After a bit I heard the noise of people running in the street on the far side of the AVH building, running toward the building. Now they were closing in on it fast. We met another group led by a man carrying a huge flag. "Come on, come on, it's ours," he was saying.

Other groups of rebels were coming in from the side, screaming and going into the building. There was only occasional machine-gun fire from the top floor, but people were still being careful. At the front of the building there were 30 to 40 people dead. They were lying almost in line. As one had been hit the man behind had taken his place -and died. It was like a potato field, only they were people instead of potatoes.

Now the AVH men began to come out. The first to emerge from the building was an officer, alone.

It was the fastest killing I ever saw. He came out laughing and the next thing I knew he was [40/41] flat on the ground. It didn't dawn on me that this guy was shot. He just fell down, I thought.

Then the rebels brought out a good-looking officer, his face white as chalk. He got five yards, retreated, argued. Then he folded up. It was over with him.

Two AVH men next. Rifle butts pounding. Punching and kicking. Suddenly a shot.

Six young officers came out, one very good-looking. Their shoulder boards were torn off. Quick argument. We're not so bad as you think we are, give us a chance, they were saying. I was three feet from that group. Suddenly one began to fold. They must have been real close to his ribs when they fired. They all went down like corn that had been cut. Very gracefully. And when they were on the ground the rebels were still loading lead into them.

They were all officers in that building. Another came out, running. He saw his friends dead, turned, headed into the crowd. The rebels dragged him out. I had time to take one picture of him and he was down.

Then my nerves went. Tears started to come down my cheeks. I had spent three years in the war, but nothing I saw then could compare with the horror of this.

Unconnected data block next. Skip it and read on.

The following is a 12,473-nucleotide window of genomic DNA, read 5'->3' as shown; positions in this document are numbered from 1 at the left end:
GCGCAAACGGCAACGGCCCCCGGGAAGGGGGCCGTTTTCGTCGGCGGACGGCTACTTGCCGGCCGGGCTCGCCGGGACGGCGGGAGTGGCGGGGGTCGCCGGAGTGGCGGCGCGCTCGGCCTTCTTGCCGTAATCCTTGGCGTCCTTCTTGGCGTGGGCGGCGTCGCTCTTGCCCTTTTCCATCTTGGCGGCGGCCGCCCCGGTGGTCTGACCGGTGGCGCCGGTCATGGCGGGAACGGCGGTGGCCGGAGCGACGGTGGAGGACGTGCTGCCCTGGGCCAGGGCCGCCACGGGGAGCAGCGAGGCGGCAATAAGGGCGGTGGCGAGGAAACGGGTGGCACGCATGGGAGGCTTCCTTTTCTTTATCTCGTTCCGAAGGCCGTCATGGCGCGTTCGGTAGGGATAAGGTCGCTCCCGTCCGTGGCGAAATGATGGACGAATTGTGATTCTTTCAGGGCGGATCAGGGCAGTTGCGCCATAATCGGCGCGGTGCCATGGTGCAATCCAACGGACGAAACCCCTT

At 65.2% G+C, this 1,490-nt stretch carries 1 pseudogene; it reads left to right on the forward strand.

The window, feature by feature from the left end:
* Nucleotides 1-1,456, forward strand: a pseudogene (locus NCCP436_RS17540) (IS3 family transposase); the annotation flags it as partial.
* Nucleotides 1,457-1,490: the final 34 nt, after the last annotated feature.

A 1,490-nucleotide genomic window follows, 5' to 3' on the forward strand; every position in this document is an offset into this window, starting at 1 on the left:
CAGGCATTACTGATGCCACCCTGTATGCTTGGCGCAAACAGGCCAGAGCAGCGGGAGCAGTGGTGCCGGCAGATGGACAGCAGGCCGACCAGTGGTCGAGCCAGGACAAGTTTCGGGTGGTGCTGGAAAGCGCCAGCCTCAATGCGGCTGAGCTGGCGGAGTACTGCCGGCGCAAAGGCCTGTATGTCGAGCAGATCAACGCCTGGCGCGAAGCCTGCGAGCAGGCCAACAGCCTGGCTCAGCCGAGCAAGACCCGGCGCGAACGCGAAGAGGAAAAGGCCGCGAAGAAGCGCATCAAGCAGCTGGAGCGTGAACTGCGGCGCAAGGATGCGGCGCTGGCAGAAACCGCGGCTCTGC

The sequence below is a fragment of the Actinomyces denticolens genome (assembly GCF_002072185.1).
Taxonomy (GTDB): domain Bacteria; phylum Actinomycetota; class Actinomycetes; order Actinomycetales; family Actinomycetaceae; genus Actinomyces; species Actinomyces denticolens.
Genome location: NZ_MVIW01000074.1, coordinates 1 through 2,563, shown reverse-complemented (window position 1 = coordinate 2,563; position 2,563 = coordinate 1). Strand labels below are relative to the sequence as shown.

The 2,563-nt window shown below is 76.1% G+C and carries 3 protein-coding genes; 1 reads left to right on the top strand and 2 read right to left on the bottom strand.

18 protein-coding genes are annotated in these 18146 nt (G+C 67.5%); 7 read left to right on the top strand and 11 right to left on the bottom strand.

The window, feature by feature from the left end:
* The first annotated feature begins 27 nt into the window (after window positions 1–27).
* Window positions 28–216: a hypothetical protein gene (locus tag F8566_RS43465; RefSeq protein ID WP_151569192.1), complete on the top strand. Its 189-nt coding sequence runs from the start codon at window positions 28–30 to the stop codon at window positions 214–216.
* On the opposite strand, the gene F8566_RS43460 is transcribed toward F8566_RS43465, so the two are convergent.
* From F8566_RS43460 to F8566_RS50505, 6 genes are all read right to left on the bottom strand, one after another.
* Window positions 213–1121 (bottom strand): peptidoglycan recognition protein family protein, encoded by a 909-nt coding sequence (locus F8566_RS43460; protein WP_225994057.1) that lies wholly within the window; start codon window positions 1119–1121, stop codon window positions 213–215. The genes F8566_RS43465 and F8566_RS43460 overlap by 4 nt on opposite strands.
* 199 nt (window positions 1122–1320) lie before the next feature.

I could see the impact of bullets on a man's clothes. You could see every bullet. There was not much noise. They were shooting so close that the man's body acted as a silencer. This went on for 40 minutes.

They brought out a woman and a man from the building. Her face was white. She looked left and right at the bodies that were spread all over. Suddenly a man came up and walloped her with a rifle butt. Another pulled her hair, kicked her. She half fell down. They kicked her some more. I thought that's the end of that woman. But in a few minutes she was up, pleading. She said she was not an AVH member. Some of the rebels decided to put her in a bus which was standing nearby, though there were shouts of "No prisoners, no prisoners!" As far as I know she is still alive.

There was still shooting inside the building. Occasionally a small group would come out. One man got as far as the park, which was a long way, but there he was finished. Two more came, one a high-ranking officer. His bleeding body was hung by his feet from a tree and women came up to spit on him.

Two or three men, apparently the top officers, were hung like this.

Then came a last scuffle at the building entrance. They brought out a little boy. They were carrying him on their shoulders. He was 3 or 3 , with a sweet face, looking left and right. There were shouts:

"Don't kill him, save him!" He was the son of one of the AVH officers.

To see this little face after what you'd seen a minute ago made you think you'd had a bad dream and he had wakened you.

Going back through the park, I saw women looking for their men among the bodies on the ground. I sat down on a tree trunk. My knees were beginning to give in, as if I was carrying a weight I couldn't carry any more. [41]

1. John Sadovy, "People Were Dropping Like Flies," Life, XLI (November 12, 1956), 40 - 41, Courtesy LIFE Magazine. Copyright 1956 Time Inc.